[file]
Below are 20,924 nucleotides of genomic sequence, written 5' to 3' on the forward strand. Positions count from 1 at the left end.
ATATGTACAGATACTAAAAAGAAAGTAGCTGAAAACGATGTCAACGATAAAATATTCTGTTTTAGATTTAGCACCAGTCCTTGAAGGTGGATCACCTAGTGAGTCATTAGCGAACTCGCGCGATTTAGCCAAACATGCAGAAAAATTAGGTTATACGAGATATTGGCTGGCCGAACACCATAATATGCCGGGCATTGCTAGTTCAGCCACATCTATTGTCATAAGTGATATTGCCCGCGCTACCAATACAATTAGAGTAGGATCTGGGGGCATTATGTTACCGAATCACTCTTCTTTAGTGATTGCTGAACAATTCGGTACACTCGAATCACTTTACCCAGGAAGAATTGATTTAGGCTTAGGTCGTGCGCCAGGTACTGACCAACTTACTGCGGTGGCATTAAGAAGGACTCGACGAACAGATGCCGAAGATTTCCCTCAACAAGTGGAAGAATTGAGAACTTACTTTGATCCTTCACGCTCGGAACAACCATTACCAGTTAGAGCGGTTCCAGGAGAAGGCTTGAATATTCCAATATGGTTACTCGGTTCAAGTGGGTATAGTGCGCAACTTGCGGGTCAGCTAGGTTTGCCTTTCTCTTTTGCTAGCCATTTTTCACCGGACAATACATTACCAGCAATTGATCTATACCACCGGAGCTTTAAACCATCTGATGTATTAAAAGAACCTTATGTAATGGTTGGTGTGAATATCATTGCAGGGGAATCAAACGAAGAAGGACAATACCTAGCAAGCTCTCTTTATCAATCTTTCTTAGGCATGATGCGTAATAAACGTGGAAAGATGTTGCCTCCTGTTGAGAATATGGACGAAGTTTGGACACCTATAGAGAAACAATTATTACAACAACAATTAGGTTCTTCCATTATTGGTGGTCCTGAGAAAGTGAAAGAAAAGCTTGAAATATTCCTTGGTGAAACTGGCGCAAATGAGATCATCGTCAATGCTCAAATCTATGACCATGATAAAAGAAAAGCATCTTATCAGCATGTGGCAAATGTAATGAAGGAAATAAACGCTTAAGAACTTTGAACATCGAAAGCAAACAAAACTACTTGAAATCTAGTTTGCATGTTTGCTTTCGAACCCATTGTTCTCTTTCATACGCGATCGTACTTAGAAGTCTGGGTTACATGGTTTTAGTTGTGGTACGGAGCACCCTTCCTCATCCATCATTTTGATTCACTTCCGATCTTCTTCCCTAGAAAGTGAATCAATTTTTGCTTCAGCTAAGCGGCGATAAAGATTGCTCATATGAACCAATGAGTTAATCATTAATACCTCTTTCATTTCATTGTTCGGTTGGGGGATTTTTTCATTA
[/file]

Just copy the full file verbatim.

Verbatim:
Below are 20,924 nucleotides of genomic sequence, written 5' to 3' on the forward strand. Positions count from 1 at the left end.
ATATGTACAGATACTAAAAAGAAAGTAGCTGAAAACGATGTCAACGATAAAATATTCTGTTTTAGATTTAGCACCAGTCCTTGAAGGTGGATCACCTAGTGAGTCATTAGCGAACTCGCGCGATTTAGCCAAACATGCAGAAAAATTAGGTTATACGAGATATTGGCTGGCCGAACACCATAATATGCCGGGCATTGCTAGTTCAGCCACATCTATTGTCATAAGTGATATTGCCCGCGCTACCAATACAATTAGAGTAGGATCTGGGGGCATTATGTTACCGAATCACTCTTCTTTAGTGATTGCTGAACAATTCGGTACACTCGAATCACTTTACCCAGGAAGAATTGATTTAGGCTTAGGTCGTGCGCCAGGTACTGACCAACTTACTGCGGTGGCATTAAGAAGGACTCGACGAACAGATGCCGAAGATTTCCCTCAACAAGTGGAAGAATTGAGAACTTACTTTGATCCTTCACGCTCGGAACAACCATTACCAGTTAGAGCGGTTCCAGGAGAAGGCTTGAATATTCCAATATGGTTACTCGGTTCAAGTGGGTATAGTGCGCAACTTGCGGGTCAGCTAGGTTTGCCTTTCTCTTTTGCTAGCCATTTTTCACCGGACAATACATTACCAGCAATTGATCTATACCACCGGAGCTTTAAACCATCTGATGTATTAAAAGAACCTTATGTAATGGTTGGTGTGAATATCATTGCAGGGGAATCAAACGAAGAAGGACAATACCTAGCAAGCTCTCTTTATCAATCTTTCTTAGGCATGATGCGTAATAAACGTGGAAAGATGTTGCCTCCTGTTGAGAATATGGACGAAGTTTGGACACCTATAGAGAAACAATTATTACAACAACAATTAGGTTCTTCCATTATTGGTGGTCCTGAGAAAGTGAAAGAAAAGCTTGAAATATTCCTTGGTGAAACTGGCGCAAATGAGATCATCGTCAATGCTCAAATCTATGACCATGATAAAAGAAAAGCATCTTATCAGCATGTGGCAAATGTAATGAAGGAAATAAACGCTTAAGAACTTTGAACATCGAAAGCAAACAAAACTACTTGAAATCTAGTTTGCATGTTTGCTTTCGAACCCATTGTTCTCTTTCATACGCGATCGTACTTAGAAGTCTGGGTTACATGGTTTTAGTTGTGGTACGGAGCACCCTTCCTCATCCATCATTTTGATTCACTTCCGATCTTCTTCCCTAGAAAGTGAATCAATTTTTGCTTCAGCTAAGCGGCGATAAAGATTGCTCATATGAACCAATGAGTTAATCATTAATACCTCTTTCATTTCATTGTTCGGTTGGGGGATTTTTTCATTA